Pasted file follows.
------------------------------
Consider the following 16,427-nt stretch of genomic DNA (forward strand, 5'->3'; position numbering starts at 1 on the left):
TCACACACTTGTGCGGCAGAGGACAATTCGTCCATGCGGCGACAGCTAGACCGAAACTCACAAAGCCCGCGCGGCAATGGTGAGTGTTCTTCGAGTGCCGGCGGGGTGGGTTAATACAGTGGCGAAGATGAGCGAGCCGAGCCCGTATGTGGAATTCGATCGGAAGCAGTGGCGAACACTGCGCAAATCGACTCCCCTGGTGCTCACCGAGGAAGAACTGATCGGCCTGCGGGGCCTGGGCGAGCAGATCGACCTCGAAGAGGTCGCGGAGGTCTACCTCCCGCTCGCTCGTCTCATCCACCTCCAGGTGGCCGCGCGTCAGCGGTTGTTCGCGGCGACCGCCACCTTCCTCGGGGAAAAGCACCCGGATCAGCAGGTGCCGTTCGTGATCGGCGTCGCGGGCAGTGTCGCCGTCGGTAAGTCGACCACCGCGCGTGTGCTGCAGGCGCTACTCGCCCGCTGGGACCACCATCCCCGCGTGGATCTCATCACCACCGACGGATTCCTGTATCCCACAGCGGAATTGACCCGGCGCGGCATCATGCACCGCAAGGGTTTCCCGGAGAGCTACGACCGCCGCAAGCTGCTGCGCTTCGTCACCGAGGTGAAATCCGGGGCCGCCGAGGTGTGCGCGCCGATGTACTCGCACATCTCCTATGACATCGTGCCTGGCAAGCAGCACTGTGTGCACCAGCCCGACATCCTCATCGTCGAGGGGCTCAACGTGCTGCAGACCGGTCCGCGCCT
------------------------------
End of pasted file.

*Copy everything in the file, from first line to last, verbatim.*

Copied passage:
Consider the following 16,427-nt stretch of genomic DNA (forward strand, 5'->3'; position numbering starts at 1 on the left):
TCACACACTTGTGCGGCAGAGGACAATTCGTCCATGCGGCGACAGCTAGACCGAAACTCACAAAGCCCGCGCGGCAATGGTGAGTGTTCTTCGAGTGCCGGCGGGGTGGGTTAATACAGTGGCGAAGATGAGCGAGCCGAGCCCGTATGTGGAATTCGATCGGAAGCAGTGGCGAACACTGCGCAAATCGACTCCCCTGGTGCTCACCGAGGAAGAACTGATCGGCCTGCGGGGCCTGGGCGAGCAGATCGACCTCGAAGAGGTCGCGGAGGTCTACCTCCCGCTCGCTCGTCTCATCCACCTCCAGGTGGCCGCGCGTCAGCGGTTGTTCGCGGCGACCGCCACCTTCCTCGGGGAAAAGCACCCGGATCAGCAGGTGCCGTTCGTGATCGGCGTCGCGGGCAGTGTCGCCGTCGGTAAGTCGACCACCGCGCGTGTGCTGCAGGCGCTACTCGCCCGCTGGGACCACCATCCCCGCGTGGATCTCATCACCACCGACGGATTCCTGTATCCCACAGCGGAATTGACCCGGCGCGGCATCATGCACCGCAAGGGTTTCCCGGAGAGCTACGACCGCCGCAAGCTGCTGCGCTTCGTCACCGAGGTGAAATCCGGGGCCGCCGAGGTGTGCGCGCCGATGTACTCGCACATCTCCTATGACATCGTGCCTGGCAAGCAGCACTGTGTGCACCAGCCCGACATCCTCATCGTCGAGGGGCTCAACGTGCTGCAGACCGGTCCGCGCCT